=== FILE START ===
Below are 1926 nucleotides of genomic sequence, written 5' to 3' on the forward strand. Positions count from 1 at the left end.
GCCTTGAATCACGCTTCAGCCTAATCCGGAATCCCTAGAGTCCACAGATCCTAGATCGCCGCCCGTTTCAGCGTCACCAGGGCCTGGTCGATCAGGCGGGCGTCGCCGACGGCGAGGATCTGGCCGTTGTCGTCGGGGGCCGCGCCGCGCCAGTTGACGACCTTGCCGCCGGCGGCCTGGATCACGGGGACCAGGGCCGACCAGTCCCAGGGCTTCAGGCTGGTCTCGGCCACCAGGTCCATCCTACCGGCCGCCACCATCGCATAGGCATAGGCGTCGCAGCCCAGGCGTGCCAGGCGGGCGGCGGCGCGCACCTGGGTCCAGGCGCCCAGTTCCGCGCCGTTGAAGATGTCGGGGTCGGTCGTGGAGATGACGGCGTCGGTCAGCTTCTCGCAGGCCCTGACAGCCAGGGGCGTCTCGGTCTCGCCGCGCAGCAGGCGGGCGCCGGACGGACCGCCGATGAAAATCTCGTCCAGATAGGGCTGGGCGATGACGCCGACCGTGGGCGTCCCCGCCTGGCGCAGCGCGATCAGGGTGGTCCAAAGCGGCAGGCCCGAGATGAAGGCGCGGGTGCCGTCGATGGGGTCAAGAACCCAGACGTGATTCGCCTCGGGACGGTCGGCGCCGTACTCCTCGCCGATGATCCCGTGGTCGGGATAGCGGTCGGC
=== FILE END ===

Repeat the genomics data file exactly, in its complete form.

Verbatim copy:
Below are 1926 nucleotides of genomic sequence, written 5' to 3' on the forward strand. Positions count from 1 at the left end.
GCCTTGAATCACGCTTCAGCCTAATCCGGAATCCCTAGAGTCCACAGATCCTAGATCGCCGCCCGTTTCAGCGTCACCAGGGCCTGGTCGATCAGGCGGGCGTCGCCGACGGCGAGGATCTGGCCGTTGTCGTCGGGGGCCGCGCCGCGCCAGTTGACGACCTTGCCGCCGGCGGCCTGGATCACGGGGACCAGGGCCGACCAGTCCCAGGGCTTCAGGCTGGTCTCGGCCACCAGGTCCATCCTACCGGCCGCCACCATCGCATAGGCATAGGCGTCGCAGCCCAGGCGTGCCAGGCGGGCGGCGGCGCGCACCTGGGTCCAGGCGCCCAGTTCCGCGCCGTTGAAGATGTCGGGGTCGGTCGTGGAGATGACGGCGTCGGTCAGCTTCTCGCAGGCCCTGACAGCCAGGGGCGTCTCGGTCTCGCCGCGCAGCAGGCGGGCGCCGGACGGACCGCCGATGAAAATCTCGTCCAGATAGGGCTGGGCGATGACGCCGACCGTGGGCGTCCCCGCCTGGCGCAGCGCGATCAGGGTGGTCCAAAGCGGCAGGCCCGAGATGAAGGCGCGGGTGCCGTCGATGGGGTCAAGAACCCAGACGTGATTCGCCTCGGGACGGTCGGCGCCGTACTCCTCGCCGATGATCCCGTGGTCGGGATAGCGGTCGGC